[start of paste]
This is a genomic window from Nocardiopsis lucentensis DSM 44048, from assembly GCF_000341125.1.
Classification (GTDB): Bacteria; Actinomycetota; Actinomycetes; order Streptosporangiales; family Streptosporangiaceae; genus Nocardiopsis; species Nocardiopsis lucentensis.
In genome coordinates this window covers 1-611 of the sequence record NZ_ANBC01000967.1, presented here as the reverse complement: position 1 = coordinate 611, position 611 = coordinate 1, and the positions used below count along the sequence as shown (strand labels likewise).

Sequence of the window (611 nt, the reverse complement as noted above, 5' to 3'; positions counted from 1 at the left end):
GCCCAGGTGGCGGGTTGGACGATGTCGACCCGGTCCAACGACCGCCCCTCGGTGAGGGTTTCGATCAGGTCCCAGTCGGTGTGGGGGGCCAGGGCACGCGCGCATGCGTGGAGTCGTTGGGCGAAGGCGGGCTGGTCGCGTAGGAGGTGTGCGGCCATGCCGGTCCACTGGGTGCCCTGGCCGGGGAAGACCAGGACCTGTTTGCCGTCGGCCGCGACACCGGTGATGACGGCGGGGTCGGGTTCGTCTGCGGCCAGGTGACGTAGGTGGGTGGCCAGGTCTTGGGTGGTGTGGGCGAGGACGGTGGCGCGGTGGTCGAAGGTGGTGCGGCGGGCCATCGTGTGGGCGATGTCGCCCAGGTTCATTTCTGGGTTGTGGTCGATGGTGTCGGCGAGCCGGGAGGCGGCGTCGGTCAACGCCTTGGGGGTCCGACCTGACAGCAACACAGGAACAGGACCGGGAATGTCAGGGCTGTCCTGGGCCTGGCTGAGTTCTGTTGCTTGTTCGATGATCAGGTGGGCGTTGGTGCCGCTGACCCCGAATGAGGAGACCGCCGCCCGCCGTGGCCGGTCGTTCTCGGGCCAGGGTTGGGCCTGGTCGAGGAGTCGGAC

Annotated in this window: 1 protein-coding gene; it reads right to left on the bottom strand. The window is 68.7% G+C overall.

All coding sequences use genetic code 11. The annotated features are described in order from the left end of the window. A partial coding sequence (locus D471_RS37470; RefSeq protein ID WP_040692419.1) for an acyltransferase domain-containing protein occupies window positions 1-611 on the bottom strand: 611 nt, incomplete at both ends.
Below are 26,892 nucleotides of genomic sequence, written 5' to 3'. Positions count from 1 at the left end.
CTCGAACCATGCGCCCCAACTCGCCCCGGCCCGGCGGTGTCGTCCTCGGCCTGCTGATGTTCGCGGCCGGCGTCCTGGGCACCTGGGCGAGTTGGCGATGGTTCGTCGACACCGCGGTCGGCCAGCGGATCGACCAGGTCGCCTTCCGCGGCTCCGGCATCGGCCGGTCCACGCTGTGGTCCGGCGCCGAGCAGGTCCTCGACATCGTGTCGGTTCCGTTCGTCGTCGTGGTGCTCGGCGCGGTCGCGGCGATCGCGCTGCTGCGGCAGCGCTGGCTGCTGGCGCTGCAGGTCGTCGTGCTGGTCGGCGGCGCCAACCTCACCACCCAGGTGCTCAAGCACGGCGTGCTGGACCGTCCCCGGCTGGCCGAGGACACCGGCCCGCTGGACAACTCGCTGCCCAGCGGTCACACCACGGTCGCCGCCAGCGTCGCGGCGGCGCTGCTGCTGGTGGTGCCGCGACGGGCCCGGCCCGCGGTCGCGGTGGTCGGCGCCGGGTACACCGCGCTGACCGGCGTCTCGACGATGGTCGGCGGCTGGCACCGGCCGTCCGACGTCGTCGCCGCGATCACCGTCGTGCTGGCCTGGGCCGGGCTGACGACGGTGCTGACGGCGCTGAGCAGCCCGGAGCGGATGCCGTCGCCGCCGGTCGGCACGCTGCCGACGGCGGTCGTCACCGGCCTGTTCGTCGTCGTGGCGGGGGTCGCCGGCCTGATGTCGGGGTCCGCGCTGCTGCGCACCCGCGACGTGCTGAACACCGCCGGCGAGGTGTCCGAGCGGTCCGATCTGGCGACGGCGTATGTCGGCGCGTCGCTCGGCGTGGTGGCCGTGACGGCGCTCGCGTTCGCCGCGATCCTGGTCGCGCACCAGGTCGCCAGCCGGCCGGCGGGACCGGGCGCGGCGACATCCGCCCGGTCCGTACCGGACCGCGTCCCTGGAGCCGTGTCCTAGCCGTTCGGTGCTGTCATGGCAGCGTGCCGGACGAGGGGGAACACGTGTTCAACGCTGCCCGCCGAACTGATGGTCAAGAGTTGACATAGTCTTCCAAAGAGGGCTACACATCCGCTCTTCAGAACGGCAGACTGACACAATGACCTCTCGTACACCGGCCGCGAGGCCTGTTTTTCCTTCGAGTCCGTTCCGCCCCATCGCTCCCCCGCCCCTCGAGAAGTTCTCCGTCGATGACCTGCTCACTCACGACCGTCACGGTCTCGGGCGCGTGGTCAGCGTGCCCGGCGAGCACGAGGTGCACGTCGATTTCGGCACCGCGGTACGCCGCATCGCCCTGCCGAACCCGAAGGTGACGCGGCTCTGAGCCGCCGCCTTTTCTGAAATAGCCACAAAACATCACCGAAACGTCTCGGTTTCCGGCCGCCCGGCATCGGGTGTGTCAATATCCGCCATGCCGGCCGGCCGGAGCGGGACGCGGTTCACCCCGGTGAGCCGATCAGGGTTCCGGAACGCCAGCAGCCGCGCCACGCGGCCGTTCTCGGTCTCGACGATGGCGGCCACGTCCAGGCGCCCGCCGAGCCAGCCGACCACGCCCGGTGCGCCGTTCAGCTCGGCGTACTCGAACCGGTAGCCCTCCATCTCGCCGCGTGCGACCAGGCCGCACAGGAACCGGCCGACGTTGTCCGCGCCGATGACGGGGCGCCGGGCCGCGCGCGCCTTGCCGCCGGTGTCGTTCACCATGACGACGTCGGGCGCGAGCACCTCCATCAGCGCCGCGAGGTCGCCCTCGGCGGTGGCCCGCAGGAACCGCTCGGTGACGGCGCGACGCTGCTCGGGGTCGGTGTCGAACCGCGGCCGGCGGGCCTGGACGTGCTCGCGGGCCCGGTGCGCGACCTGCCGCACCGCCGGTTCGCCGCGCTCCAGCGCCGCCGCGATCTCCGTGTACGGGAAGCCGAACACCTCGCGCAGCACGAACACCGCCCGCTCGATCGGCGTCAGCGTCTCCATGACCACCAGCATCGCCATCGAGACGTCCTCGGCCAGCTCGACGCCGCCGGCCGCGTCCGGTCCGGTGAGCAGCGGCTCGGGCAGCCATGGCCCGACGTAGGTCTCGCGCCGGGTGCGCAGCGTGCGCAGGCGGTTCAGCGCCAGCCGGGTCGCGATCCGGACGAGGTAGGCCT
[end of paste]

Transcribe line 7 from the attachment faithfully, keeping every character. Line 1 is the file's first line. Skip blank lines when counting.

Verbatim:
All coding sequences use genetic code 11. The annotated features are described in order from the left end of the window. A partial coding sequence (locus D471_RS37470; RefSeq protein ID WP_040692419.1) for an acyltransferase domain-containing protein occupies window positions 1-611 on the bottom strand: 611 nt, incomplete at both ends.